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Guest Post: Gender Disparity and the Problem of Marketability

Women and Hollywood By Tara Stone | Women and Hollywood August 5, 2013 at 10:30AM

A couple years ago, I wrote a script that was made into a movie, and this summer it came out on DVD and VOD. It's called Red Line, and it's about the survivors of a subway crash who are trapped in the collapsed tunnel.
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Nicole Gale Anderson in Red Line
Nicole Gale Anderson in Red Line

A couple years ago, I wrote a script that was made into a movie, and this summer it came out on DVD and VOD. It's called Red Line, and it's about the survivors of a subway crash who are trapped in the collapsed tunnel. For my first feature film, I'm pretty proud of how it turned out, especially considering that most of us were students when we made it -- we hired professionals for our key department heads, but the rest of the crew was almost completely made up of students.

When I first went in to pitch to the producers of Red Line, I didn't know that women screenwriters were a rare sight in Hollywood. I knew that directing and cinematography were heavily male-dominated, but I didn't know that same was true of producing, writing, and editing. I guess I was pretty naive.

And to be honest, working on Red Line didn't open my eyes at all to the gender disparity that exists in the film industry. We had women filling all sorts of crew positions, including the line producer, editor, and 'A' camera operator. In fact, it wasn't until the movie was actually released that I became aware of how unusual it was to have had so many women in key creative roles.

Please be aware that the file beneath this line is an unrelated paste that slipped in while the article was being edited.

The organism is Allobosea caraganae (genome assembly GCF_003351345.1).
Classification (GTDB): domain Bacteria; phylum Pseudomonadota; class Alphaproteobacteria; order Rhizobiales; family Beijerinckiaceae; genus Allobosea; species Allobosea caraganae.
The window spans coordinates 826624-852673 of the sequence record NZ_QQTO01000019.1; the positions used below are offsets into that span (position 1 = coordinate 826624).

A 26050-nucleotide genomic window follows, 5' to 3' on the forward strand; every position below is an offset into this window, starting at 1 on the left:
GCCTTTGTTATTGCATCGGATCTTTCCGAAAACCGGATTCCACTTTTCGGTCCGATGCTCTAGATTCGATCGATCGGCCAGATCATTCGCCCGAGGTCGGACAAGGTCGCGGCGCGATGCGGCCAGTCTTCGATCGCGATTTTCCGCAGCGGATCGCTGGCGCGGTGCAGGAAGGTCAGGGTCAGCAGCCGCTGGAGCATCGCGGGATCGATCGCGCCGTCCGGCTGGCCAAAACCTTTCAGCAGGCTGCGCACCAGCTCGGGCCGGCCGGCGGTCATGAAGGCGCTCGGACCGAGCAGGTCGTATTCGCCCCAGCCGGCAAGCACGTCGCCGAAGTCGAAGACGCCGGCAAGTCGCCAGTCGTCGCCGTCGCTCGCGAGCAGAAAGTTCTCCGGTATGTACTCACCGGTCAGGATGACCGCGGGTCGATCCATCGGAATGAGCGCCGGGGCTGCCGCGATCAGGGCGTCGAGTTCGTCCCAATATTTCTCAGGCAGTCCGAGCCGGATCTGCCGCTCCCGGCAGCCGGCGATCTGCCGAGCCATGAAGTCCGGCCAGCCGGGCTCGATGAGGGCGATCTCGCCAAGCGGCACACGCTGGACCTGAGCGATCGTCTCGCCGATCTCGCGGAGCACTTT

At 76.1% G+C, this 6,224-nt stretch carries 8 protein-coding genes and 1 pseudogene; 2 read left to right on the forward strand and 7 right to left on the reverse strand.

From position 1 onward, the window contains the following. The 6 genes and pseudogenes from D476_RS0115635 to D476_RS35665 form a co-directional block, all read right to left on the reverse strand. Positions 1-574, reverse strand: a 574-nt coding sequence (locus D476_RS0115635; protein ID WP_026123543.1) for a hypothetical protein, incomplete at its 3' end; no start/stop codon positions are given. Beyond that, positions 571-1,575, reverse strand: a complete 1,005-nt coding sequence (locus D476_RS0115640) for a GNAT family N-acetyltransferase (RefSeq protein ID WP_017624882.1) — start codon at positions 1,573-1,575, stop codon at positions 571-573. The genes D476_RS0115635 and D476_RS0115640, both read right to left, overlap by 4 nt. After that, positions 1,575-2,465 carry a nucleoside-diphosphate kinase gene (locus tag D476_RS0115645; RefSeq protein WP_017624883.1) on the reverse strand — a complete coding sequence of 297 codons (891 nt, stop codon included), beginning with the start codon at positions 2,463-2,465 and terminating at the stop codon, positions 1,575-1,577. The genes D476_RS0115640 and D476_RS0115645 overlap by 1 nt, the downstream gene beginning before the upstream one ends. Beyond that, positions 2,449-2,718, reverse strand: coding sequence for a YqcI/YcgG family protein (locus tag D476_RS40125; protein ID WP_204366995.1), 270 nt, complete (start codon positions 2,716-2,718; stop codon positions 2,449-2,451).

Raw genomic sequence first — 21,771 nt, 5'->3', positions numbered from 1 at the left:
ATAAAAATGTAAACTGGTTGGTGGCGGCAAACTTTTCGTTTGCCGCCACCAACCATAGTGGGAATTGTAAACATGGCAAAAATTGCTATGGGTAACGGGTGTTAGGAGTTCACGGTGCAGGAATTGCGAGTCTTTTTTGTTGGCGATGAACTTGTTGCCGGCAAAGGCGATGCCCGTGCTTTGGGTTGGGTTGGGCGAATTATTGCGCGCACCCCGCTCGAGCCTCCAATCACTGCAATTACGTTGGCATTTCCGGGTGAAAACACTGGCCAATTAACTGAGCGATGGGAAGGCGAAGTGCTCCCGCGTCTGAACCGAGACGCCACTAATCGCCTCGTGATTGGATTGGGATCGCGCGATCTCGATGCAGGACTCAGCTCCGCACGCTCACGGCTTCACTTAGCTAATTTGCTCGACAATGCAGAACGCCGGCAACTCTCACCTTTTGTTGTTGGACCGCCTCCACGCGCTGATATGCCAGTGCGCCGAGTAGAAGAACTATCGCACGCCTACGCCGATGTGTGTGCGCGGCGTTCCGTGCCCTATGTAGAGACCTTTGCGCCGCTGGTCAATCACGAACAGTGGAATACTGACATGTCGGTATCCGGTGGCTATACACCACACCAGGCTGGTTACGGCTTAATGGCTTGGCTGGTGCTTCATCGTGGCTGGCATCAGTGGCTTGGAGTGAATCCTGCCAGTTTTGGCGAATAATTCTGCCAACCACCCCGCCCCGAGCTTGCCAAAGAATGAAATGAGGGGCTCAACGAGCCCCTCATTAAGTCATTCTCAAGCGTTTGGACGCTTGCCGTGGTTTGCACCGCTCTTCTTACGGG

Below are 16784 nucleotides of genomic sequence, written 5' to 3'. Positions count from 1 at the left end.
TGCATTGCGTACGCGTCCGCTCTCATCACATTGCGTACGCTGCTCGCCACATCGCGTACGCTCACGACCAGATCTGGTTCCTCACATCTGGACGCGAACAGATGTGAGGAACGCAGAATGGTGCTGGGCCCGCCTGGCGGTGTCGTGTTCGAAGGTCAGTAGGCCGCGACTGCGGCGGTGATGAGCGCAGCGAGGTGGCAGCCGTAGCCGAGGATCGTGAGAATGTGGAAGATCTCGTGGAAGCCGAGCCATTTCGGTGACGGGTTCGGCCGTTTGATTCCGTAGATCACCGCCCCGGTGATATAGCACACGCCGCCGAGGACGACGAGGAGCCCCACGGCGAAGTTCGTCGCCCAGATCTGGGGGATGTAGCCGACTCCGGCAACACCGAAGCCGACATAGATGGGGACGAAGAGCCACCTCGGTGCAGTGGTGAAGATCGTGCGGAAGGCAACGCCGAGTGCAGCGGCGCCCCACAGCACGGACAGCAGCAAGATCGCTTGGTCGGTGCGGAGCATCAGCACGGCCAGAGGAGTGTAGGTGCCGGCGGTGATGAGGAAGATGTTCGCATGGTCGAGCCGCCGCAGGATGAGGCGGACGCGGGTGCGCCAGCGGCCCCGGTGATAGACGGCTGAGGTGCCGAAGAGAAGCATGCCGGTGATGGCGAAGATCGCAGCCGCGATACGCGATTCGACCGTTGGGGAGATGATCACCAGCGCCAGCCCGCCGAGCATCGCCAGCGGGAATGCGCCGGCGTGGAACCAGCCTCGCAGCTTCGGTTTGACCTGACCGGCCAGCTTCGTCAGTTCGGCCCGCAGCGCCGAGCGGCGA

So I started doing some research, reading articles and studies on all the statistics. It turns out that our cast is unusually balanced as well. I started reading about things like the Bechdel test and the USC Annenberg study that revealed how few speaking parts women have as well as how many sexualized ones. It became clear that women, more often than not, serve as eye candy on screen.

In Red Line, the backbone of the cast is Nicole Gale Anderson's character, Tori. She's strong and tenacious, never settling for the easy answer but always searching for the truth. Nicole is a beautiful young woman, to be sure, but she's certainly not on screen to be eye candy. She's tough, a fighter. She shares a couple tender moments with Kunal Sharma's character, Al, but romance is the last thing on her mind.

When I started writing Red Line, it never occurred to me to make the protagonist anyone other than Tori, a young woman. Chalk it up to my being a young(ish) woman, but of all the characters I came up with, she was the one I could relate to best. They always say, "write what you know." Well, I know a whole lot more about being a woman than I do about being a man, so it's only natural that I should choose to bring Tori out of what is otherwise an ensemble cast.

The sad part about all of this is that what seemed so natural and relatable to me might just be the reason Red Line didn't get a theatrical release. The pieces started fitting together in my mind as I uncovered the statistics - why so many distributors liked our movie but passed on it, saying we didn't have any "marketable" names linked to it, on screen or off. It sort of makes sense, but I have to wonder, if it had been a male-dominated cast, would it have mattered whether they were big names? Would an action flick with mostly dudes in it have been more marketable? Or would it have been easier to market if the women were scantily clad, there only to be ogled over by the men on set and in the audience?

I hate that these questions cross my mind. I shouldn't have to wonder these things. I don't want to be haunted by the idea that my next script might be something brilliant, but no one will want to distribute it because there's a woman in the lead who doesn't take her clothes off.

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Tara Stone wrote the screenplay for the thriller, Red Line, which was released on DVD and VOD July 2013.

This article is related to: Red Line, Women Writers